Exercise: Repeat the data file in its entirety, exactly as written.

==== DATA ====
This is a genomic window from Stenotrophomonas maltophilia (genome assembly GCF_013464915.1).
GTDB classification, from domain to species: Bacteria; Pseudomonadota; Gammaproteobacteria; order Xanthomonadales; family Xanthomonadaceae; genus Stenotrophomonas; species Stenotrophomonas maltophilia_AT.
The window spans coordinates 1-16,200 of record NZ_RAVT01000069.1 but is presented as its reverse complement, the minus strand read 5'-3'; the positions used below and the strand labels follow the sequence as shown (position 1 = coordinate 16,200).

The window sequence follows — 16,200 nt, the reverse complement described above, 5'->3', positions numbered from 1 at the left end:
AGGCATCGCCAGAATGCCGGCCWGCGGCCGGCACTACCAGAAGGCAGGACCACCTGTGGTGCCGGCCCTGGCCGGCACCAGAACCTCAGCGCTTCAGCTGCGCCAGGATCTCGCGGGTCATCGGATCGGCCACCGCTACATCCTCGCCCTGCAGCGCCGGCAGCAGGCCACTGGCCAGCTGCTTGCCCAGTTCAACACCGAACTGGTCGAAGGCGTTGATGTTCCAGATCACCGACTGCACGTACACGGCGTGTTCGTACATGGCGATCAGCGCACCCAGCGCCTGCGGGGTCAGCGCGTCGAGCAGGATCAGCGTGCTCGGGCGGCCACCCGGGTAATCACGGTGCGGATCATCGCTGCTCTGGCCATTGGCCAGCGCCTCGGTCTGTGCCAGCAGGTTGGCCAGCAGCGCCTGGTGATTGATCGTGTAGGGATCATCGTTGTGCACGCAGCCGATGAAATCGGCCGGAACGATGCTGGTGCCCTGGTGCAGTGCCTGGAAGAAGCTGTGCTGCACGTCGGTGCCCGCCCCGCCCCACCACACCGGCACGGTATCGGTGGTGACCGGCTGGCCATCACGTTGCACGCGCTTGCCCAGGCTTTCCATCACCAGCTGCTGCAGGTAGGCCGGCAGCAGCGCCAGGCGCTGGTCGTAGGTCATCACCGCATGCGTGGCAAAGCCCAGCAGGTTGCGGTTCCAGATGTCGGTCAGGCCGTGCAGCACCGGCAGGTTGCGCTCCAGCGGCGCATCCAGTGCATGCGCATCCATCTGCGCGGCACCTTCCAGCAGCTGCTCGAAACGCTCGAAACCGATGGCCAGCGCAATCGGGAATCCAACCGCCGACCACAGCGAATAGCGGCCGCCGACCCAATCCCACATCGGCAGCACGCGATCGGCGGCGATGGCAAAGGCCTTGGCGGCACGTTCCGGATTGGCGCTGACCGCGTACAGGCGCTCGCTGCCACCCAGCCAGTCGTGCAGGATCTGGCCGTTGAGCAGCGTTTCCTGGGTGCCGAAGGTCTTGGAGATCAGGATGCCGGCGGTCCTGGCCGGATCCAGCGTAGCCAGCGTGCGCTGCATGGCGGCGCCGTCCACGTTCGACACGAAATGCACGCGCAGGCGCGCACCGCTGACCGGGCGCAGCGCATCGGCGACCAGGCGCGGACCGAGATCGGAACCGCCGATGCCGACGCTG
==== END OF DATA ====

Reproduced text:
This is a genomic window from Stenotrophomonas maltophilia (genome assembly GCF_013464915.1).
GTDB classification, from domain to species: Bacteria; Pseudomonadota; Gammaproteobacteria; order Xanthomonadales; family Xanthomonadaceae; genus Stenotrophomonas; species Stenotrophomonas maltophilia_AT.
The window spans coordinates 1-16,200 of record NZ_RAVT01000069.1 but is presented as its reverse complement, the minus strand read 5'-3'; the positions used below and the strand labels follow the sequence as shown (position 1 = coordinate 16,200).

The window sequence follows — 16,200 nt, the reverse complement described above, 5'->3', positions numbered from 1 at the left end:
AGGCATCGCCAGAATGCCGGCCWGCGGCCGGCACTACCAGAAGGCAGGACCACCTGTGGTGCCGGCCCTGGCCGGCACCAGAACCTCAGCGCTTCAGCTGCGCCAGGATCTCGCGGGTCATCGGATCGGCCACCGCTACATCCTCGCCCTGCAGCGCCGGCAGCAGGCCACTGGCCAGCTGCTTGCCCAGTTCAACACCGAACTGGTCGAAGGCGTTGATGTTCCAGATCACCGACTGCACGTACACGGCGTGTTCGTACATGGCGATCAGCGCACCCAGCGCCTGCGGGGTCAGCGCGTCGAGCAGGATCAGCGTGCTCGGGCGGCCACCCGGGTAATCACGGTGCGGATCATCGCTGCTCTGGCCATTGGCCAGCGCCTCGGTCTGTGCCAGCAGGTTGGCCAGCAGCGCCTGGTGATTGATCGTGTAGGGATCATCGTTGTGCACGCAGCCGATGAAATCGGCCGGAACGATGCTGGTGCCCTGGTGCAGTGCCTGGAAGAAGCTGTGCTGCACGTCGGTGCCCGCCCCGCCCCACCACACCGGCACGGTATCGGTGGTGACCGGCTGGCCATCACGTTGCACGCGCTTGCCCAGGCTTTCCATCACCAGCTGCTGCAGGTAGGCCGGCAGCAGCGCCAGGCGCTGGTCGTAGGTCATCACCGCATGCGTGGCAAAGCCCAGCAGGTTGCGGTTCCAGATGTCGGTCAGGCCGTGCAGCACCGGCAGGTTGCGCTCCAGCGGCGCATCCAGTGCATGCGCATCCATCTGCGCGGCACCTTCCAGCAGCTGCTCGAAACGCTCGAAACCGATGGCCAGCGCAATCGGGAATCCAACCGCCGACCACAGCGAATAGCGGCCGCCGACCCAATCCCACATCGGCAGCACGCGATCGGCGGCGATGGCAAAGGCCTTGGCGGCACGTTCCGGATTGGCGCTGACCGCGTACAGGCGCTCGCTGCCACCCAGCCAGTCGTGCAGGATCTGGCCGTTGAGCAGCGTTTCCTGGGTGCCGAAGGTCTTGGAGATCAGGATGCCGGCGGTCCTGGCCGGATCCAGCGTAGCCAGCGTGCGCTGCATGGCGGCGCCGTCCACGTTCGACACGAAATGCACGCGCAGGCGCGCACCGCTGACCGGGCGCAGCGCATCGGCGACCAGGCGCGGACCGAGATCGGAACCGCCGATGCCGACGCTG